In the first years following the January 22, 1973 Roe v. Wade abortion decision, Wisconsin Right to Life worked for passage of a Wisconsin law to allow hospitals and medical professionals to refuse to participate in abortions for reasons of conscience. Similar laws have been passed at the federal level. Even with these protective laws in place, conscience rights for medical professionals are now under siege.
To the rescue comes the Bush administration. New rules have been proposed which would require that recipients of federal funds for health programs sign a certification stating that they will not discriminate against nurses and other medical professionals who object to participating in abortion by not hiring them. Hospitals, clinics, researchers and medical schools would be required to sign the “written certifications” before receiving federal funds.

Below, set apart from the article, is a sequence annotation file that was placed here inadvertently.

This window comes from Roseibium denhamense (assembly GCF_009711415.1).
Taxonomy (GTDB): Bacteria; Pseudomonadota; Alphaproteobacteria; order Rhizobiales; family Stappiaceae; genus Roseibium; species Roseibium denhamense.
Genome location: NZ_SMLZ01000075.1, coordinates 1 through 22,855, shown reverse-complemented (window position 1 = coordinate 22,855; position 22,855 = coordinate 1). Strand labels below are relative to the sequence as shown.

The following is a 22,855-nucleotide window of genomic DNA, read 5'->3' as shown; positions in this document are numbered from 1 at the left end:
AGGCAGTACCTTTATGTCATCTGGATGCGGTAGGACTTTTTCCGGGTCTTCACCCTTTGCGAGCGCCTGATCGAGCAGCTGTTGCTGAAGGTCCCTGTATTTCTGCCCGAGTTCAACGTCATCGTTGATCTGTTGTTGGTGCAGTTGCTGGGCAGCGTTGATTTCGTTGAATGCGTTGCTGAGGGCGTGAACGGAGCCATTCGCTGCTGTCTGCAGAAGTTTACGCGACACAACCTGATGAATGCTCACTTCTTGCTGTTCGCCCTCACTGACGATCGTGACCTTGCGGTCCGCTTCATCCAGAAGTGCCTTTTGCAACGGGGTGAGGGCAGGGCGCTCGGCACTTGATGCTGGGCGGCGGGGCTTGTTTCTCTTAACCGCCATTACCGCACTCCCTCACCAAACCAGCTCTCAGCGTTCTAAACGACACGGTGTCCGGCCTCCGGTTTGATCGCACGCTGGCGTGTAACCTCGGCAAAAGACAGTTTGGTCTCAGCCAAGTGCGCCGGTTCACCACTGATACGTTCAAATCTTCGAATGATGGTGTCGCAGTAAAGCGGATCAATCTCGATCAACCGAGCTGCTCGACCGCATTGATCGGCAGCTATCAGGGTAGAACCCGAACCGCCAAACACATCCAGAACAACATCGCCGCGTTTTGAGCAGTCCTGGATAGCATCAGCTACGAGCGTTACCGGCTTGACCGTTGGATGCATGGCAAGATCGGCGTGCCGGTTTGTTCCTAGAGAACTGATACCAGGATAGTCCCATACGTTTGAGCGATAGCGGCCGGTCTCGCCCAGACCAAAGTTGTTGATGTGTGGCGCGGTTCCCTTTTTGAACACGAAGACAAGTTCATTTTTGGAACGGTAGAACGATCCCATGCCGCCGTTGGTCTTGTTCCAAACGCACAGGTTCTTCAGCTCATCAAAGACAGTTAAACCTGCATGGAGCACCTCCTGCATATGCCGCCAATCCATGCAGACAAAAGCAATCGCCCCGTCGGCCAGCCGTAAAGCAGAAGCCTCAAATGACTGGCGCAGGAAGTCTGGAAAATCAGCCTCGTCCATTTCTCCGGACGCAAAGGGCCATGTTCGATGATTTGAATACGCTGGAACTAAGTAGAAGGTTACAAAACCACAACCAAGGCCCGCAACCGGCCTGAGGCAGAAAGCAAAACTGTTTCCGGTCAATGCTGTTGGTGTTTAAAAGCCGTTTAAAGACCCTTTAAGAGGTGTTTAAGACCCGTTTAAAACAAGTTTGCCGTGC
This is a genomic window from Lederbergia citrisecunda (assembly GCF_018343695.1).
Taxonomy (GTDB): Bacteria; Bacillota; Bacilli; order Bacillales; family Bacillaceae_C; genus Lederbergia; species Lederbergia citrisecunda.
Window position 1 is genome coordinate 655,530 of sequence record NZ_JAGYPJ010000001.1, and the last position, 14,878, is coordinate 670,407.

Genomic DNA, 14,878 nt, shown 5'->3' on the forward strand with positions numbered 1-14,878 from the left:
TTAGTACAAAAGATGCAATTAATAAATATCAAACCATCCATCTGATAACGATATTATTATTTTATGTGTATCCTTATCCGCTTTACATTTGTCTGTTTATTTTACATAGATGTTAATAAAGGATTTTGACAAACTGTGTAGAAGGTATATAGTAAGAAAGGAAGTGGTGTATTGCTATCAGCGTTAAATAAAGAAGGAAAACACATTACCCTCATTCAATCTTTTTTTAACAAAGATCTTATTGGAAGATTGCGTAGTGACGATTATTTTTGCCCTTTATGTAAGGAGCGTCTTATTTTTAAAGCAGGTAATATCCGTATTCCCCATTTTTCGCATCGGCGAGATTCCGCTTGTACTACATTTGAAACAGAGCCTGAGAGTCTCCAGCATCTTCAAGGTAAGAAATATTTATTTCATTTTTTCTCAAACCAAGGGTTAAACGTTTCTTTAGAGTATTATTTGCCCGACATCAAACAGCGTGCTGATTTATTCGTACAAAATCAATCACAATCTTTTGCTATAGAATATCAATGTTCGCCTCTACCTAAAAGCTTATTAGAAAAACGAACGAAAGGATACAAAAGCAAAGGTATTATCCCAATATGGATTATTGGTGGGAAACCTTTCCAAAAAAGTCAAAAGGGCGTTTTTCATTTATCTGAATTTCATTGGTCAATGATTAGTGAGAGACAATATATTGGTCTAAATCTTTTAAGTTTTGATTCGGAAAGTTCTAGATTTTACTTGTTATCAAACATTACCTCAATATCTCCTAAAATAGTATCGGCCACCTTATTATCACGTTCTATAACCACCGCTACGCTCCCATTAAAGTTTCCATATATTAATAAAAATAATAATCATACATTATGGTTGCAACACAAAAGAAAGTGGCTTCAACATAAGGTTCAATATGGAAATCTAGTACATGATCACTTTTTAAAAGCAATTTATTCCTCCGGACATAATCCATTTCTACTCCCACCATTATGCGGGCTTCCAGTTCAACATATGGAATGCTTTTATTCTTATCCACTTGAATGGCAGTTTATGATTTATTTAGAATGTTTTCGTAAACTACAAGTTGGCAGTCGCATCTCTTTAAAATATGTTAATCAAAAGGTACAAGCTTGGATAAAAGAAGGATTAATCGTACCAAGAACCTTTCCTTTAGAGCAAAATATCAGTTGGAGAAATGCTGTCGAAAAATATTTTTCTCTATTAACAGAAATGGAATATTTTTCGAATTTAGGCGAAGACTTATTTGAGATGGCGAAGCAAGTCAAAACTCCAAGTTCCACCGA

Even though we have state and federal laws which protect the right of conscience in regards to abortion, the Bush administration wants to ensure that federal money does not “support morally coercive or discriminatory practices or policies in violation of federal law.” In other words, we have the laws, now we need to make certain they are followed.
In an interview with LifeNews.com, Dr. David Stevens, head of the 13,000-member Christian Medical Association (CMA), said he is “pleased President Bush is moving ahead with protections for pro-life doctors and nurses.” The article reports that an internal survey of the CMA membership revealed that 41% of pro-life physicians had been pressured to compromise their views on the job.
Stay tuned — these new rules are tentative and are not yet in force.